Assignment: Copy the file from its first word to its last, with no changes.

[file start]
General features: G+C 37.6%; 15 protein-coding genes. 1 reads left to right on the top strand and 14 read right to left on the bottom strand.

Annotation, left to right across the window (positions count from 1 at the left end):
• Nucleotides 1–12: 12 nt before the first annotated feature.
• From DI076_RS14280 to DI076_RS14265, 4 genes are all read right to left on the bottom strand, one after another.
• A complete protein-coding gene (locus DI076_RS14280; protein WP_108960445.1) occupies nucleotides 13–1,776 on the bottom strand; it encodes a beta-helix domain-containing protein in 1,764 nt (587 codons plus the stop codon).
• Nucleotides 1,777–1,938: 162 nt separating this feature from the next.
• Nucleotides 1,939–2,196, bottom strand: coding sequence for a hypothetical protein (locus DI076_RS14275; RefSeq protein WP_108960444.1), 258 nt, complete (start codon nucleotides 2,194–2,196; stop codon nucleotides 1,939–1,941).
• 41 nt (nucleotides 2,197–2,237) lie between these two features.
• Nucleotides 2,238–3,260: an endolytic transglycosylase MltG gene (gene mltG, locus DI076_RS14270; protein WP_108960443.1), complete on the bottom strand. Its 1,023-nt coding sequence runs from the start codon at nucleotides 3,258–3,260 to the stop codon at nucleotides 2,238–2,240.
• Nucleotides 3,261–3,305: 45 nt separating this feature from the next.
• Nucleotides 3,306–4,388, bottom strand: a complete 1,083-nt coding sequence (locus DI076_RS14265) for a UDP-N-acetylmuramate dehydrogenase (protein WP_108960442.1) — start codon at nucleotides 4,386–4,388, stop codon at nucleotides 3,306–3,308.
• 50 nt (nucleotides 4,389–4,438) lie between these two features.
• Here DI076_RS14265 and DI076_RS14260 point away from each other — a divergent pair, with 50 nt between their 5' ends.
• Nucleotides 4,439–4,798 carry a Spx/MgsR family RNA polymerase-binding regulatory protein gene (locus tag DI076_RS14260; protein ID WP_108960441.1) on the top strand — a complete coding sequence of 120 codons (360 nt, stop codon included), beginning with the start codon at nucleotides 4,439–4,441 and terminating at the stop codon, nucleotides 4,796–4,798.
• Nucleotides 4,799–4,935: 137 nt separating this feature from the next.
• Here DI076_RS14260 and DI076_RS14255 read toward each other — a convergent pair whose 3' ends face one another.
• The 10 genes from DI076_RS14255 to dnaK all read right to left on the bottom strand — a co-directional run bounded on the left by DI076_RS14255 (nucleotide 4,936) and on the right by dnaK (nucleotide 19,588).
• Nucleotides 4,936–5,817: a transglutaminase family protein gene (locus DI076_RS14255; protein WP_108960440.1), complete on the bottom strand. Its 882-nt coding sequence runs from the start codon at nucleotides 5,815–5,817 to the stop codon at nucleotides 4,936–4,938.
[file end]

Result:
General features: G+C 37.6%; 15 protein-coding genes. 1 reads left to right on the top strand and 14 read right to left on the bottom strand.

Annotation, left to right across the window (positions count from 1 at the left end):
• Nucleotides 1–12: 12 nt before the first annotated feature.
• From DI076_RS14280 to DI076_RS14265, 4 genes are all read right to left on the bottom strand, one after another.
• A complete protein-coding gene (locus DI076_RS14280; protein WP_108960445.1) occupies nucleotides 13–1,776 on the bottom strand; it encodes a beta-helix domain-containing protein in 1,764 nt (587 codons plus the stop codon).
• Nucleotides 1,777–1,938: 162 nt separating this feature from the next.
• Nucleotides 1,939–2,196, bottom strand: coding sequence for a hypothetical protein (locus DI076_RS14275; RefSeq protein WP_108960444.1), 258 nt, complete (start codon nucleotides 2,194–2,196; stop codon nucleotides 1,939–1,941).
• 41 nt (nucleotides 2,197–2,237) lie between these two features.
• Nucleotides 2,238–3,260: an endolytic transglycosylase MltG gene (gene mltG, locus DI076_RS14270; protein WP_108960443.1), complete on the bottom strand. Its 1,023-nt coding sequence runs from the start codon at nucleotides 3,258–3,260 to the stop codon at nucleotides 2,238–2,240.
• Nucleotides 3,261–3,305: 45 nt separating this feature from the next.
• Nucleotides 3,306–4,388, bottom strand: a complete 1,083-nt coding sequence (locus DI076_RS14265) for a UDP-N-acetylmuramate dehydrogenase (protein WP_108960442.1) — start codon at nucleotides 4,386–4,388, stop codon at nucleotides 3,306–3,308.
• 50 nt (nucleotides 4,389–4,438) lie between these two features.
• Here DI076_RS14265 and DI076_RS14260 point away from each other — a divergent pair, with 50 nt between their 5' ends.
• Nucleotides 4,439–4,798 carry a Spx/MgsR family RNA polymerase-binding regulatory protein gene (locus tag DI076_RS14260; protein ID WP_108960441.1) on the top strand — a complete coding sequence of 120 codons (360 nt, stop codon included), beginning with the start codon at nucleotides 4,439–4,441 and terminating at the stop codon, nucleotides 4,796–4,798.
• Nucleotides 4,799–4,935: 137 nt separating this feature from the next.
• Here DI076_RS14260 and DI076_RS14255 read toward each other — a convergent pair whose 3' ends face one another.
• The 10 genes from DI076_RS14255 to dnaK all read right to left on the bottom strand — a co-directional run bounded on the left by DI076_RS14255 (nucleotide 4,936) and on the right by dnaK (nucleotide 19,588).
• Nucleotides 4,936–5,817: a transglutaminase family protein gene (locus DI076_RS14255; protein WP_108960440.1), complete on the bottom strand. Its 882-nt coding sequence runs from the start codon at nucleotides 5,815–5,817 to the stop codon at nucleotides 4,936–4,938.